After the team’s fifth game and fifth win, Jordan announces that it’s party time that night at the parent-absent home of a teammate. “This is a team event. We win together and we celebrate together. This means everybody shows up.” Though Blair has been on the football field for only a few meaningless plays when games’ winning outcomes were obvious, he understands that Jordan’s “edict” includes him. And so Blair must deal with the balancing act of trying to be one of the guys while still living up to the moral standards expected of a PK. Blair does go to the party, albeit late. However, during the evening, he witnesses an event involving Blake which serves as a catalyst to all of the happenings which follow. Stepping into the darkened back yard, Blair sees a line of a half dozen drunken guys, led by Jordan Phelps, urinating on a drunk, passed out girl. As the guys return to the house, an unseen Blair recognizes that “the last one inside was my brother.”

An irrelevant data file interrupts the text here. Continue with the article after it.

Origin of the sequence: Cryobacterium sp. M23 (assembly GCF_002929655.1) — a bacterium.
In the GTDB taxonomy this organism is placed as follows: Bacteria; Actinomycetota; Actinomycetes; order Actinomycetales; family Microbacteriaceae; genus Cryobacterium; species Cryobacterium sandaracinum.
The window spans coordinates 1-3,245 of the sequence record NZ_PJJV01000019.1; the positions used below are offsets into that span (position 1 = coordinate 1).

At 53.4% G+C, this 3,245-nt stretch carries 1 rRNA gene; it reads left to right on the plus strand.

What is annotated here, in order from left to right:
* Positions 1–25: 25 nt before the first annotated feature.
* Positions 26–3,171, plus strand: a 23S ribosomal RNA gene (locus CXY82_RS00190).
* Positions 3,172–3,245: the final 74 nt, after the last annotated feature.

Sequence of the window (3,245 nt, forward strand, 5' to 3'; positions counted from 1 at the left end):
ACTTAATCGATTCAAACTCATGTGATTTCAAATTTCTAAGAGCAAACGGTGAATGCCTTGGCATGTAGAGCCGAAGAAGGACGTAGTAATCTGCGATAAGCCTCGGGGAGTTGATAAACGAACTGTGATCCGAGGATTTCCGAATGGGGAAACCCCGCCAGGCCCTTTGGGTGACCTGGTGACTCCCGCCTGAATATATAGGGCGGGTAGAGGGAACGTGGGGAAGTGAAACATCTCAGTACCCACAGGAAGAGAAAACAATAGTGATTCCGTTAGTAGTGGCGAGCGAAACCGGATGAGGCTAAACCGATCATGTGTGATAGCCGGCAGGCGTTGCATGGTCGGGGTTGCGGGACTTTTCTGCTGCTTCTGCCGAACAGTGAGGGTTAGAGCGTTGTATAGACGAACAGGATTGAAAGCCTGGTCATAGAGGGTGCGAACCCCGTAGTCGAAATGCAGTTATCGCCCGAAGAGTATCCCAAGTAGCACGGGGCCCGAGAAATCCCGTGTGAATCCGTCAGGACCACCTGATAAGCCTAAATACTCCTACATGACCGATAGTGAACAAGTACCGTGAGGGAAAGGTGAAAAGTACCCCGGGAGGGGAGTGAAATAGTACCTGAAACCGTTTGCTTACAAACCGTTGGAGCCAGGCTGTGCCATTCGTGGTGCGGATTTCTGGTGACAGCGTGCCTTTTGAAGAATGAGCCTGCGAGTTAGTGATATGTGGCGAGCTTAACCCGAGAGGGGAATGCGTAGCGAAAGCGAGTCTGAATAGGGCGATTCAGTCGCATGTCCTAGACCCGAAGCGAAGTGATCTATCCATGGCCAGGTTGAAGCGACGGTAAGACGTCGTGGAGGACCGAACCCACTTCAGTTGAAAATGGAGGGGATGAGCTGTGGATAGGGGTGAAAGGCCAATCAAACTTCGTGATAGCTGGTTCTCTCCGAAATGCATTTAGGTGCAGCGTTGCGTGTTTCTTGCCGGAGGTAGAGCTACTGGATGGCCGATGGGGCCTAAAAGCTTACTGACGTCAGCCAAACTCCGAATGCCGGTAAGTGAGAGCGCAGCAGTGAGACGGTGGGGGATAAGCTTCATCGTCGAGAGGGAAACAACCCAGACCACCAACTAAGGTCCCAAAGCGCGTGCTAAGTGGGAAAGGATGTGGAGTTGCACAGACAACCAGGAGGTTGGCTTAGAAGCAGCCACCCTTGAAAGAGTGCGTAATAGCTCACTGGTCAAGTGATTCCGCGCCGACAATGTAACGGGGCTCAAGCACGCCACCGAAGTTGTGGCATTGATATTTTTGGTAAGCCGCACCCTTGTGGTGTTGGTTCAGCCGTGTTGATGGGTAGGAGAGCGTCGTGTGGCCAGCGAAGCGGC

With the assistance of an older car-owning teammate, Blair takes the urine-drenched girl, Amber Saunders, home, only to be punched in the face by her father who thinks Blair is the person responsible for her inebriated condition. When a drunken Blake and a bruised Blair arrive home, it is Blair who is punished more severely for being in a fight. His father explains, “We don’t condone drunkenness in this family; we just happen to think that fighting’s worse.”Blair cannot give any details of the fight’s cause for doing so would expose Blake’s involvement in degrading Amber. Though Blair does later tell Blake that he had seen what Blake did, Blake makes him promise that he will never tell their parents.